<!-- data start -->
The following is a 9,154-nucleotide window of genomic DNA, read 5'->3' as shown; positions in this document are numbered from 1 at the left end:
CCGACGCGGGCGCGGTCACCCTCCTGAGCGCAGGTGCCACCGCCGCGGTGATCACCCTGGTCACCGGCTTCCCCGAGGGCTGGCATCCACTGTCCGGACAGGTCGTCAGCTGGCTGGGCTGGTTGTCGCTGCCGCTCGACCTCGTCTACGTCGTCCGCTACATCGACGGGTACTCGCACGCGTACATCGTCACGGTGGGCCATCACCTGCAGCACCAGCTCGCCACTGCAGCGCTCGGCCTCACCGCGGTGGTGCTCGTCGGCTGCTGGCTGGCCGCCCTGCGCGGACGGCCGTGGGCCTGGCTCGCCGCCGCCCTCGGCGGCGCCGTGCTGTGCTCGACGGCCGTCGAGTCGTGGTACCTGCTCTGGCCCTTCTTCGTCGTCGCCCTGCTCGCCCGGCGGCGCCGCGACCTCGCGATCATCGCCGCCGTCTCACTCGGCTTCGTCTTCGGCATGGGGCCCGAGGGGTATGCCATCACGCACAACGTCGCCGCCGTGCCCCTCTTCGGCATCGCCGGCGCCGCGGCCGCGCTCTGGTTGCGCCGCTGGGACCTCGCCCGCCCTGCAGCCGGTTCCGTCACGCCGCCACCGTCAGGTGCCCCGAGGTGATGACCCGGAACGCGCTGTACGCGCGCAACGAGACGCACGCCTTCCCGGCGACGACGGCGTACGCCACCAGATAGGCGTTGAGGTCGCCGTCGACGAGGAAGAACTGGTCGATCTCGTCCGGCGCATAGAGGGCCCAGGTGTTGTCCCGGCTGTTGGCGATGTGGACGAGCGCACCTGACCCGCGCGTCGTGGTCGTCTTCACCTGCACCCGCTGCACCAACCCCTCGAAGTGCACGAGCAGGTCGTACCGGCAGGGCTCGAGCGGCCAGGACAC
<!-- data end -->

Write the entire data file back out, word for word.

The following is a 9,154-nucleotide window of genomic DNA, read 5'->3' as shown; positions in this document are numbered from 1 at the left end:
CCGACGCGGGCGCGGTCACCCTCCTGAGCGCAGGTGCCACCGCCGCGGTGATCACCCTGGTCACCGGCTTCCCCGAGGGCTGGCATCCACTGTCCGGACAGGTCGTCAGCTGGCTGGGCTGGTTGTCGCTGCCGCTCGACCTCGTCTACGTCGTCCGCTACATCGACGGGTACTCGCACGCGTACATCGTCACGGTGGGCCATCACCTGCAGCACCAGCTCGCCACTGCAGCGCTCGGCCTCACCGCGGTGGTGCTCGTCGGCTGCTGGCTGGCCGCCCTGCGCGGACGGCCGTGGGCCTGGCTCGCCGCCGCCCTCGGCGGCGCCGTGCTGTGCTCGACGGCCGTCGAGTCGTGGTACCTGCTCTGGCCCTTCTTCGTCGTCGCCCTGCTCGCCCGGCGGCGCCGCGACCTCGCGATCATCGCCGCCGTCTCACTCGGCTTCGTCTTCGGCATGGGGCCCGAGGGGTATGCCATCACGCACAACGTCGCCGCCGTGCCCCTCTTCGGCATCGCCGGCGCCGCGGCCGCGCTCTGGTTGCGCCGCTGGGACCTCGCCCGCCCTGCAGCCGGTTCCGTCACGCCGCCACCGTCAGGTGCCCCGAGGTGATGACCCGGAACGCGCTGTACGCGCGCAACGAGACGCACGCCTTCCCGGCGACGACGGCGTACGCCACCAGATAGGCGTTGAGGTCGCCGTCGACGAGGAAGAACTGGTCGATCTCGTCCGGCGCATAGAGGGCCCAGGTGTTGTCCCGGCTGTTGGCGATGTGGACGAGCGCACCTGACCCGCGCGTCGTGGTCGTCTTCACCTGCACCCGCTGCACCAACCCCTCGAAGTGCACGAGCAGGTCGTACCGGCAGGGCTCGAGCGGCCAGGACAC